Smoking and Asbestos: An Unhappy Partnership

So, you’re a smoker. Millions of Americans are, even today, when all the risks associated with smoking are quite apparent. Maybe you enjoy lighting up during your breaks, at lunch time, or after a long day at the factory. Perhaps it’s a way to relax, a way to unwind after the stresses of a tedious and difficult work shift.

hands-compassionNo doubt you know that smoking isn’t the best thing you can do for your health…but you’re hooked. Quitting has crossed your mind but your motivation is missing. Did you know, however, that if you were smoking AND being exposed to dangerous asbestos at the same time, you were increasing your risk of developing cancer?

Increased Risk

Studies have shown that smoking alone does not cause pleural mesothelioma nor does the combination of smoking and asbestos exposure increase the chances of being diagnosed with mesothelioma. However, further research has shown that the combination of smoking and asbestos exposure does indeed significantly increase the chances of developing lung cancer.

Doctors refer to this as a “synergistic effect”. (It’s important to remember that mesothelioma and lung cancer are two different things; mesothelioma develops in the lining of the lungs, not in the lung itself.)

This dangerous combination of smoking and asbestos exposure means there is likely to be many more diagnosed cases of asbestos-caused lung cancer than there are of mesothelioma, adding yet another reason why asbestos exposure was so toxic and should have been halted.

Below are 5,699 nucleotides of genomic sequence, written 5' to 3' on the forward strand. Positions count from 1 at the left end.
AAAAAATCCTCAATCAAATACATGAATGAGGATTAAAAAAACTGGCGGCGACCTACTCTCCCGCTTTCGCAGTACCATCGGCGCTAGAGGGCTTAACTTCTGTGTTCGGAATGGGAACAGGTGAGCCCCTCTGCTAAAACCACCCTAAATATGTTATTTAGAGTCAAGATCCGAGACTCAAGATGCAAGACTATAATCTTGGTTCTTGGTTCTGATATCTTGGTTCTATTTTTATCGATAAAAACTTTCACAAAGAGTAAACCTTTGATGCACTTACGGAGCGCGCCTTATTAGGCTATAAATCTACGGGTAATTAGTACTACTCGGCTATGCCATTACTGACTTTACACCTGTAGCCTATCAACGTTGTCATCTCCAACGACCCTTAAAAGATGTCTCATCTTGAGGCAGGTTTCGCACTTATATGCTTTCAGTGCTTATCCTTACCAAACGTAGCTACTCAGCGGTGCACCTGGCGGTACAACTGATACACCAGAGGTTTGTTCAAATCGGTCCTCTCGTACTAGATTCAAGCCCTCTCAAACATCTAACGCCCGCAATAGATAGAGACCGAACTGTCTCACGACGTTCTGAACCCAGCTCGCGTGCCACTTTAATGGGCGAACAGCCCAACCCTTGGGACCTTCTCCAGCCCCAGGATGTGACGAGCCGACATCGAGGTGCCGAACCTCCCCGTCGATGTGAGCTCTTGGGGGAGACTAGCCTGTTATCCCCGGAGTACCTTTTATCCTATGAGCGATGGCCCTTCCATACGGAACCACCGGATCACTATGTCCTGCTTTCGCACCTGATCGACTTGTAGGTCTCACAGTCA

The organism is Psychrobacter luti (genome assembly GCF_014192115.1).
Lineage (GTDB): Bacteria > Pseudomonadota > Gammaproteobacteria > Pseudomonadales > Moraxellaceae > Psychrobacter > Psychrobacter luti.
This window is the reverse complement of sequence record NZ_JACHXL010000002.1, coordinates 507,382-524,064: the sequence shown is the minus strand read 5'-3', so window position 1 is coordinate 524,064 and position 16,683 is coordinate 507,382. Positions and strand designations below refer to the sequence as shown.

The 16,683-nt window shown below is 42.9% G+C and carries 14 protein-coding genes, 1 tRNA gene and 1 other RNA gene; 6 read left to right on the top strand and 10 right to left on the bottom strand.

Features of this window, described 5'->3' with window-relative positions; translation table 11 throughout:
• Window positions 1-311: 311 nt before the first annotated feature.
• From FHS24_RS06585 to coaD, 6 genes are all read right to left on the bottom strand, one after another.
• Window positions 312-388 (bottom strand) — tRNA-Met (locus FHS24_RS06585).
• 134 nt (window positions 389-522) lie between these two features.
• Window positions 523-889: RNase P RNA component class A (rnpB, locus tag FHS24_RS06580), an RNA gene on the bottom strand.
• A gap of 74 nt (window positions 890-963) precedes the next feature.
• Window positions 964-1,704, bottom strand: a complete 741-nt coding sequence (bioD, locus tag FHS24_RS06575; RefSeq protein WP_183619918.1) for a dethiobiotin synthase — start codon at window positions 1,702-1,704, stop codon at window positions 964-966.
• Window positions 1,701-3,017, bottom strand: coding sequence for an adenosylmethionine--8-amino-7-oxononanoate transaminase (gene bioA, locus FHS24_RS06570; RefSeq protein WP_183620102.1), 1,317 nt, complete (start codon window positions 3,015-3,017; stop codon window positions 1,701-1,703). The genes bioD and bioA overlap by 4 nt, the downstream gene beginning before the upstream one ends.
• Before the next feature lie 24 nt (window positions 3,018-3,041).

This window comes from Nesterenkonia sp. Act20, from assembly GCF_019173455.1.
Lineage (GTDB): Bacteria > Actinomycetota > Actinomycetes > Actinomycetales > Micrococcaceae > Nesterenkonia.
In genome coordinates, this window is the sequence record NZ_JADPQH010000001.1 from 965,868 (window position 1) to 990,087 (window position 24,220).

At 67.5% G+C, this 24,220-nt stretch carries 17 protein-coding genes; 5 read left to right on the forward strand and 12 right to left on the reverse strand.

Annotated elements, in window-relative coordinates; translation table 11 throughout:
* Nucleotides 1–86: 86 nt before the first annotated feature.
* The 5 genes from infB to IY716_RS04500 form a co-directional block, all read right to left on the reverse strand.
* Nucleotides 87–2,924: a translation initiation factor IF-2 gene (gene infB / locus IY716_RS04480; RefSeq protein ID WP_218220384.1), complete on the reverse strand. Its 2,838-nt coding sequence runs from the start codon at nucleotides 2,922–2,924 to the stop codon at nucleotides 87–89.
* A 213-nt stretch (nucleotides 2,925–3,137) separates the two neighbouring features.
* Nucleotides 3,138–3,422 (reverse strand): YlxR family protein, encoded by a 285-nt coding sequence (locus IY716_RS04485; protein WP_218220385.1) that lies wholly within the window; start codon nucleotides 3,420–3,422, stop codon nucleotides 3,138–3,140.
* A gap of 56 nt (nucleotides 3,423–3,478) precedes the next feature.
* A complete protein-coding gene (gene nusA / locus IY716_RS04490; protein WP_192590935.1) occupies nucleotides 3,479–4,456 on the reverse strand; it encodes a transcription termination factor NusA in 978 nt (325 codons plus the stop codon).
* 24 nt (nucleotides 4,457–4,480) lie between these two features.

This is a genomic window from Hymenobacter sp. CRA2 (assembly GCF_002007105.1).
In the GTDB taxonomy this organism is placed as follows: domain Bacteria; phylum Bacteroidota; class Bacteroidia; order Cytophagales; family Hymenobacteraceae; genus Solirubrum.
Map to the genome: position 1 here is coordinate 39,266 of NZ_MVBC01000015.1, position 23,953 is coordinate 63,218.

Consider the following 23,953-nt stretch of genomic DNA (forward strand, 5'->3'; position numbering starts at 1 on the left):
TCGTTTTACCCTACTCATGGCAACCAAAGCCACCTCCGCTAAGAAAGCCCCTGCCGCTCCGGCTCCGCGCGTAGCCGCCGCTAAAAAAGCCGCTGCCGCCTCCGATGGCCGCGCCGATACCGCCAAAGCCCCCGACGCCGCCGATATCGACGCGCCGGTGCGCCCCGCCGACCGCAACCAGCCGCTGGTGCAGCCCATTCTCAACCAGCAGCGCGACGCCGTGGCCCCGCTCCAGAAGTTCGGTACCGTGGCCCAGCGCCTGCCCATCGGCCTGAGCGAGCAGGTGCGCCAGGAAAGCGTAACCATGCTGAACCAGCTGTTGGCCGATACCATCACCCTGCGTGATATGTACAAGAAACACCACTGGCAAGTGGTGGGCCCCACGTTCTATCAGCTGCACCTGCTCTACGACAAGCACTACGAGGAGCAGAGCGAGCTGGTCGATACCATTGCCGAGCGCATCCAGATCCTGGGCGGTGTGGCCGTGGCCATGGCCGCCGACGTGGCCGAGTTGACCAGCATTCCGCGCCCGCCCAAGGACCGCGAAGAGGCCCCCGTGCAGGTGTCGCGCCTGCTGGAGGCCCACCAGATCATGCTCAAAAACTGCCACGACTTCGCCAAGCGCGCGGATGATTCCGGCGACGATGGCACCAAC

Though the connection between smoking and asbestos, and lung cancer was made decades ago, asbestos use continued.

It is important to note that if you were exposed to asbestos and you’re still smoking, your chances of being diagnosed with asbestos-related lung cancer continues to rise. If you are able to stop smoking, your chance of developing asbestos-caused lung cancer will lessen just as it would with any form of lung cancer related to smoking.

That means smoking cessation is especially important among individuals who were in any way exposed to the toxic mineral. In other words, if you were exposed to asbestos on-the-job or otherwise, DON’T SMOKE! If you can stop, DO IT!

The National Cancer Institute notes that asbestos-exposed smokers who stop smoking can decrease their risk of getting cancer up to 50 percent in just 5 years.

For some victims of asbestos exposure, however, the advice to stop smoking comes too late. No one ever told these individuals that asbestos materials could be toxic and that smoking and exposure was a lethal combination.

As a result, scores of shipbuilders, construction workers, mechanics, welders, insulators, steel mill workers, power plant employees, and others are suffering from asbestos-caused lung cancer and facing an uncertain future.

Some have already passed away and left their families shocked and heartbroken. After all, most had no idea that asbestos would cause them harm.

Smokers who were exposed to asbestos and now have lung cancer may be able to file suit against those who caused their negligent exposure to this toxic material. Just as with those who’ve developed mesothelioma, asbestos was the culprit in these lung cancer cases and those responsible for the exposure – asbestos-materials manufacturers, employers, etc. – should be held liable.

An attorney who is experienced in drafting asbestos-related lung cancer suits can help! Schedule a consultation for more details and to learn more about the dangers of smoking and asbestos.